Sanarai Helps Latinos Access Virtual Mental Health Services

The startup connects Spanish speakers to psychologists based in Latin America.

Written by Abel Rodriguez
Published on Mar. 24, 2023
Sanarai Helps Latinos Access Virtual Mental Health Services
Sanarai founder Luis Suarez poses for a photo against a blue background.
Sanarai founder Luis Suarez. | Image: Sanarai / Built In

Sure the latest initiatives from the Teslas, Apples and Googles of the industry tend to dominate the tech news space — and with good reason. Still, the tech titans aren’t the only ones bringing innovation to the sector.

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Access to mental health care in Latino and Hispanic communities is limited. According to the National Alliance on Mental Illness, only 35.1 percent of Hispanic and Latinx adults with a mental illness receive treatment. Language barriers and lack of insurance are some of the main factors that steer Spanish-speaking individuals away from receiving care, but Sanarai, a local healthtech platform, is addressing these issues.

Sanarai is a nonclinical mental health platform that partners with psychologists in Latin America to provide mental health services to Spanish-speaking adults. The platform allows users to receive care in their native language and patients aren’t required to have health insurance to participate. 

Sanarai founder Luis Suarez grew up in Mexico City and moved to the U.S. to complete his MBA at Duke University. After graduating and working in consulting for a few years, the pandemic hit, and he began looking for mental health services in Spanish but struggled to find any. 

“I was struggling to find someone that I could speak Spanish with and could fit [in] my schedule,” Suarez told Built In. “So that’s when I realized that there’s a big gap to cover the Latino community’s needs in terms of mental health.”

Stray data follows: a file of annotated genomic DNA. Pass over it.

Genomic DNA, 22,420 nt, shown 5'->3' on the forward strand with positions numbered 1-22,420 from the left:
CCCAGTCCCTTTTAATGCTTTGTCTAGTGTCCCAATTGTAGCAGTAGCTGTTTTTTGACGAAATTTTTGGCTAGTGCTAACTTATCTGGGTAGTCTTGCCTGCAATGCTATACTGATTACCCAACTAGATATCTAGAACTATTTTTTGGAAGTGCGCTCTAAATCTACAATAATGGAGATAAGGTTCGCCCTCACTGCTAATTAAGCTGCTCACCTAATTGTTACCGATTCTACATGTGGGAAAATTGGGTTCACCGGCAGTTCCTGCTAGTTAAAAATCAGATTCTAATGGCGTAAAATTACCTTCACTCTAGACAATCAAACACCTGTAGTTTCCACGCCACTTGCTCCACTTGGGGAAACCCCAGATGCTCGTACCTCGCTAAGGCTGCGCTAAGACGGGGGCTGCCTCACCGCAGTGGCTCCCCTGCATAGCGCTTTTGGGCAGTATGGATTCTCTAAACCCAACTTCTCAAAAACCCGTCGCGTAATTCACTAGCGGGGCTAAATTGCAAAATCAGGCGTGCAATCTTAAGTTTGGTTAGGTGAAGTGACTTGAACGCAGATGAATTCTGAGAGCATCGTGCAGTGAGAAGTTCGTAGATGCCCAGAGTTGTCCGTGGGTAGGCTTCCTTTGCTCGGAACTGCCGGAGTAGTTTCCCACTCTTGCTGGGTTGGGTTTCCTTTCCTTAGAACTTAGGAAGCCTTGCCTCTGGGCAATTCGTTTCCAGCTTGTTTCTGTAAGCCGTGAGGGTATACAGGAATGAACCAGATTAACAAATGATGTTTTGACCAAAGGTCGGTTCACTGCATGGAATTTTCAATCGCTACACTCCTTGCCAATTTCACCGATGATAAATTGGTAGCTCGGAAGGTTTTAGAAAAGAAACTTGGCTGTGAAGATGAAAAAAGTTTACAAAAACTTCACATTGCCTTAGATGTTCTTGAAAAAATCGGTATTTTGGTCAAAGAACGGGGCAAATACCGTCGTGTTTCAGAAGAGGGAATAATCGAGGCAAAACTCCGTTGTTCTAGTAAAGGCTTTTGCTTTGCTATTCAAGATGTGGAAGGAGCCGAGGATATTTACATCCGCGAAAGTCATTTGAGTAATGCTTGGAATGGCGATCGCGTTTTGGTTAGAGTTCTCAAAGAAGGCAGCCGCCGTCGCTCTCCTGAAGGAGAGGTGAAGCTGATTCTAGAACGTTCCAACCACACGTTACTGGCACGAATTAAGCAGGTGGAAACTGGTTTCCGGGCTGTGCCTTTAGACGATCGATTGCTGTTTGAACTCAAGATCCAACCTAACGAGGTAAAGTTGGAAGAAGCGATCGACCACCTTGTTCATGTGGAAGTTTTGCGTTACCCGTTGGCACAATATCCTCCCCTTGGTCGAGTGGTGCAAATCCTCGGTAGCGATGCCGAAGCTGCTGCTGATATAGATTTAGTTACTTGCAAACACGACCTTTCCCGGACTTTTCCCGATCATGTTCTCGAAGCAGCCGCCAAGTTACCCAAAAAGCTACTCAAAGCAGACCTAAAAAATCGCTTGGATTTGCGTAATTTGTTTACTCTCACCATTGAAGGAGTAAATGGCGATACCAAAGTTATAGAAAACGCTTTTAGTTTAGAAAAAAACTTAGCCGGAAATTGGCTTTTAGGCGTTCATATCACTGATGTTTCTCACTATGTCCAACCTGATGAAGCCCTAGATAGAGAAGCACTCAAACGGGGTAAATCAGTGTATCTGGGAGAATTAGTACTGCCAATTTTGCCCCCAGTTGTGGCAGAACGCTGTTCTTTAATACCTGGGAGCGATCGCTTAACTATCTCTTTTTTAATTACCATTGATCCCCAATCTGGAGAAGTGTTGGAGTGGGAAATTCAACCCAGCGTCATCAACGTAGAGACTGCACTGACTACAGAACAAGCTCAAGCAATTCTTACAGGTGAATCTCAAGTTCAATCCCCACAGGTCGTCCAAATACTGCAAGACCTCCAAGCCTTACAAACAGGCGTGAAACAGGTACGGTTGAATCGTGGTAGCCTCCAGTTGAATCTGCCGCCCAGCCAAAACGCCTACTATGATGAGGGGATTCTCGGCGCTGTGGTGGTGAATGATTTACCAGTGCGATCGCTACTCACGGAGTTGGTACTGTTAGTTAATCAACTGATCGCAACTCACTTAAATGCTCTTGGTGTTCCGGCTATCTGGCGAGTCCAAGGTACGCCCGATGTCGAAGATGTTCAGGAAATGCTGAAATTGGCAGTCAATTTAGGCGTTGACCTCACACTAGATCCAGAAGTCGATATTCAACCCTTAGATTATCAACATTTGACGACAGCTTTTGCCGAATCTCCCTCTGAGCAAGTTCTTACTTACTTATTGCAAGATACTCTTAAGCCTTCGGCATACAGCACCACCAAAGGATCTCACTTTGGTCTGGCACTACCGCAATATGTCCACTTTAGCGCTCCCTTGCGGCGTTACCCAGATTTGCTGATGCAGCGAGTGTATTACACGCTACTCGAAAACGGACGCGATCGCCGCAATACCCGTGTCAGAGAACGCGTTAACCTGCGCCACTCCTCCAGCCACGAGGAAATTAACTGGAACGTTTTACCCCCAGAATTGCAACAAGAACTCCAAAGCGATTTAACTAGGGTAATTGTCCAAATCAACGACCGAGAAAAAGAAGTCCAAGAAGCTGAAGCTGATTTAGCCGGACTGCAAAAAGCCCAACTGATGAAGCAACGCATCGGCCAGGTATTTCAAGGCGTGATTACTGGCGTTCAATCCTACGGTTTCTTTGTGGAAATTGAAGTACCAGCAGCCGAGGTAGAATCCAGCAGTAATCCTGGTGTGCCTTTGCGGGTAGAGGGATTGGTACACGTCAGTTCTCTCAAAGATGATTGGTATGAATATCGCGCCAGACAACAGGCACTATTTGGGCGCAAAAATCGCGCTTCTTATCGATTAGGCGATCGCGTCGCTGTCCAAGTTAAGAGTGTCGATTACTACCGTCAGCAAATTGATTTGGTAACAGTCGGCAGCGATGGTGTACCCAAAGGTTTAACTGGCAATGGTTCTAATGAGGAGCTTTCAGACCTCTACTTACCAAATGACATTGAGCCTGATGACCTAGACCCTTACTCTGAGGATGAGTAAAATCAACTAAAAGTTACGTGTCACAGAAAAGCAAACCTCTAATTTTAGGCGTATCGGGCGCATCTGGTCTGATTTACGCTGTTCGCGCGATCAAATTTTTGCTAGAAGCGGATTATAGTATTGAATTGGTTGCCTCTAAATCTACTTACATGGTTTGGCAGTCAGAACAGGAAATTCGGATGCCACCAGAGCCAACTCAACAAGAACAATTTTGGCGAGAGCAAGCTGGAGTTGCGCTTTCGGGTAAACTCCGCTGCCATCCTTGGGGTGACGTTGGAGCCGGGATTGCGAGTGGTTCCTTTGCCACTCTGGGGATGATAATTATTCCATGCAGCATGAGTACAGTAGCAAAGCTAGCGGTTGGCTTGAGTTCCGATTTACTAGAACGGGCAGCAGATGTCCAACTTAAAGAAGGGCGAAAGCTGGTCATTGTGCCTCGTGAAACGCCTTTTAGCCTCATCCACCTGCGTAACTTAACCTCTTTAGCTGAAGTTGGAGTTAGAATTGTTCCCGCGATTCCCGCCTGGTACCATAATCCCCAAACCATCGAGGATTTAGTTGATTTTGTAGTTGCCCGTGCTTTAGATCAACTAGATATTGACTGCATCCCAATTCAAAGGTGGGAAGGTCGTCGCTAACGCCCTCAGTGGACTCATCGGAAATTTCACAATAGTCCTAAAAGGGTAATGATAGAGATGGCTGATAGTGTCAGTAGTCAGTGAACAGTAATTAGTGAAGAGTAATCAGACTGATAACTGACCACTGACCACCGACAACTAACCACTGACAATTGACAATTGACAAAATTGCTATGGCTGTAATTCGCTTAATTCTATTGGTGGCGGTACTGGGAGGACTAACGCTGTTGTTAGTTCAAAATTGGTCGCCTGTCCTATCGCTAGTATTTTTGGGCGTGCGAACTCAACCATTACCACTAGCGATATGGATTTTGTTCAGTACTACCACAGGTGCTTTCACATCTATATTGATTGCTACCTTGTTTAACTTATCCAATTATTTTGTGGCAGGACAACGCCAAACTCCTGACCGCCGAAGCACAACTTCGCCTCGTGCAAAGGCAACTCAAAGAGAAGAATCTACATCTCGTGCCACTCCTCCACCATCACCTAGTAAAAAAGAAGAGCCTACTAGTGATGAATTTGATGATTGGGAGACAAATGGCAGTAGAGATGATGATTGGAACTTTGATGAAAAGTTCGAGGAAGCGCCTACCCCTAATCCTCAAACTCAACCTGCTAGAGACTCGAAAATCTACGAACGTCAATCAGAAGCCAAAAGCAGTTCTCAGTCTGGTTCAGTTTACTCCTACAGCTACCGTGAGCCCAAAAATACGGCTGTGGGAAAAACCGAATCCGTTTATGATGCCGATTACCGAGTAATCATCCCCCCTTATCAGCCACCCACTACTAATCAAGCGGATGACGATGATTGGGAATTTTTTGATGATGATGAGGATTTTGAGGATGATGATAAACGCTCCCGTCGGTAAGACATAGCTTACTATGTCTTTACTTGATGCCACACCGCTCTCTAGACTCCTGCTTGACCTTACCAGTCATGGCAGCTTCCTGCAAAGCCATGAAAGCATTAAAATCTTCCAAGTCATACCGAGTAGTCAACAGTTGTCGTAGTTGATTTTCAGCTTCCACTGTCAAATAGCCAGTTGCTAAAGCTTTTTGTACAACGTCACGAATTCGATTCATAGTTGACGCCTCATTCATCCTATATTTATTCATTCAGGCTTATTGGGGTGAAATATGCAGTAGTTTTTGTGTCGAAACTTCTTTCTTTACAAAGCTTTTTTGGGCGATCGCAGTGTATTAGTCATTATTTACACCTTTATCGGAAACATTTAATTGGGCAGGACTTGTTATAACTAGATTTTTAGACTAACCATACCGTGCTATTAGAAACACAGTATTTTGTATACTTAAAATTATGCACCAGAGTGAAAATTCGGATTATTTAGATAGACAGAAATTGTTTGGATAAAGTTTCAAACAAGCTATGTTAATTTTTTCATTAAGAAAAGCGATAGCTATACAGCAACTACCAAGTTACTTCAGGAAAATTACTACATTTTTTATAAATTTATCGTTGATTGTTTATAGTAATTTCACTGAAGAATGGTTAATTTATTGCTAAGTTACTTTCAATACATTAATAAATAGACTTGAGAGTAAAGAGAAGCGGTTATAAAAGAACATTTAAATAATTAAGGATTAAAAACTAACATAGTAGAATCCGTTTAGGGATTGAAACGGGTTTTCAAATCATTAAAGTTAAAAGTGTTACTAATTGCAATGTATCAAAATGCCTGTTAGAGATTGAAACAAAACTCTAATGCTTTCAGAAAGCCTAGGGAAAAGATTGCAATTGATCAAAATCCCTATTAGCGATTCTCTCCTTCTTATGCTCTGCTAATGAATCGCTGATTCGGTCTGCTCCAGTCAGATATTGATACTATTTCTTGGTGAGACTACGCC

The U.S. has a shortage of mental health care providers that can provide culturally relevant care to Latinx patients. Only 5.5 percent of U.S. psychologists in 2016, the most recent data available, said they could provide care in Spanish. According to a 2021 report from the American Psychological Association, less than 8 percent of the U.S. psychology workforce identifies as Hispanic. Access to care has slightly increased over the years, but not enough to meet demand, according to Suarez.

People are willing to invest in wellness but don’t want to be put on a waitlist because of their language.”

According to Suarez, language barriers and lack of insurance are not the only hurdles that the Latinx community has to overcome to receive mental health care. Often there is a stigma among families that mental health disorders are nonexistent, and sometimes the cultural connection to religion prevents individuals from seeking care

The Sanarai platform wants to make access to mental health services easier for Spanish-speaking individuals. The goal is to get people to realize that mental health care is not as complex and out of reach as many people think, Suarez said. 

“There are a lot of people that are still interested in talking about relationships or improving their mental health, and that is what I see is hard to get access to,” Suarez said. “People are willing to invest in wellness but don’t want to be put on a waitlist because of their language.”

Since launching in 2020, Sanarai has grown its network to 40 mental health professionals. It has also partnered with Google to provide mental health services to participants in the Latino Founders Fund, a tech initiative that provides Latino founders with business mentorship and investment opportunities. 

In addition to partnering with Google, Sanarai has participated in the One Mind Accelerator program and secured investment from LongJump, a Chicago-based VC firm. Going forward, Suarez said he wants to partner with more businesses to provide Latinx employees with culturally relevant mental health care.

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